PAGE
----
Pediatric Surgically Refractory Epilepsy

Adamant seizure control in young children is necessary to avoid the development of the epileptic encephalopathy. Compared to children without disease, children with refractory epilepsy are at risk of higher rates of morbidity and death. 

Early intervention to control seizure frequency is also critical to reducing seizure-related morbidity and mortality. Resective and palliative surgeries continue to be the mainstay of treatment in a majority of these children. However, 20-40% patients will continue to have seizures after surgery.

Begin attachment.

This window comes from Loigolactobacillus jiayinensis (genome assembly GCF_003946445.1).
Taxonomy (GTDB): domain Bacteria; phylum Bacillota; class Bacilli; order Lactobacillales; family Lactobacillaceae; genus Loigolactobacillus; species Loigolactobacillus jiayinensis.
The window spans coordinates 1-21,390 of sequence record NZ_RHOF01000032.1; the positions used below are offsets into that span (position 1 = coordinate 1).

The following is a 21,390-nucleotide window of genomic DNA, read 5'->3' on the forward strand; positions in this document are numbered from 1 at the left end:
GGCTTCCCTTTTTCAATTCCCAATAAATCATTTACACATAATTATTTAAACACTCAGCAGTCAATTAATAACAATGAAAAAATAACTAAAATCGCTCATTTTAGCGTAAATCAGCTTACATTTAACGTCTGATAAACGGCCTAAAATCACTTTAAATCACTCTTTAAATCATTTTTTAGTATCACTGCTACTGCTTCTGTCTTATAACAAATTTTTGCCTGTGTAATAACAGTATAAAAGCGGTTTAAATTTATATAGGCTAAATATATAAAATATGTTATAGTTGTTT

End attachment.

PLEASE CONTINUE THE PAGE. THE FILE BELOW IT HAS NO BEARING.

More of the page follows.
mTOR is dysregulated in a number of human diseases, including tuberous sclerosis and epilepsy. A phase 1 study is currently evaluating ABI-009 in conjunction with pre-existing antiepileptic drugs (AEDs) regimen in pediatric patients with surgically-refractory epilepsy (NCT03646240).

For recent update on the trial see New Drug Trial Gives Hope for Treatment-Resistant Epilepsy